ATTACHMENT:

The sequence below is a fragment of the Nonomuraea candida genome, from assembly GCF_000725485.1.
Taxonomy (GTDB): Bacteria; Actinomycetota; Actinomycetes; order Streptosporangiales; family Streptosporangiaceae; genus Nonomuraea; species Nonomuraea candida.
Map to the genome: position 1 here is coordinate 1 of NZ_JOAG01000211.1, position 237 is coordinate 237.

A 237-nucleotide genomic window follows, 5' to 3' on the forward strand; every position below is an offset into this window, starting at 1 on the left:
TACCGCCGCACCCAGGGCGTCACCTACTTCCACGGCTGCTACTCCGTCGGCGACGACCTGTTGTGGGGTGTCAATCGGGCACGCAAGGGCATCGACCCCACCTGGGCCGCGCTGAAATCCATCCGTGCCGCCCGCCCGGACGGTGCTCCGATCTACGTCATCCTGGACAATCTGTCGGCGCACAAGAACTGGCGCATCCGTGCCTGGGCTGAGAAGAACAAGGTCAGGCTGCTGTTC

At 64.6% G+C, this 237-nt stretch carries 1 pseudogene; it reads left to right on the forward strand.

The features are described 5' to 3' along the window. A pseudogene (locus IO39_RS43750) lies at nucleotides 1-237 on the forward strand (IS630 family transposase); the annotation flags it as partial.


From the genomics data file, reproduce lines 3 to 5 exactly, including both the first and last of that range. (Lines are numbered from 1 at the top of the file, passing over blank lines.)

Map to the genome: position 1 here is coordinate 1 of NZ_JOAG01000211.1, position 237 is coordinate 237.

A 237-nucleotide genomic window follows, 5' to 3' on the forward strand; every position below is an offset into this window, starting at 1 on the left:
TACCGCCGCACCCAGGGCGTCACCTACTTCCACGGCTGCTACTCCGTCGGCGACGACCTGTTGTGGGGTGTCAATCGGGCACGCAAGGGCATCGACCCCACCTGGGCCGCGCTGAAATCCATCCGTGCCGCCCGCCCGGACGGTGCTCCGATCTACGTCATCCTGGACAATCTGTCGGCGCACAAGAACTGGCGCATCCGTGCCTGGGCTGAGAAGAACAAGGTCAGGCTGCTGTTC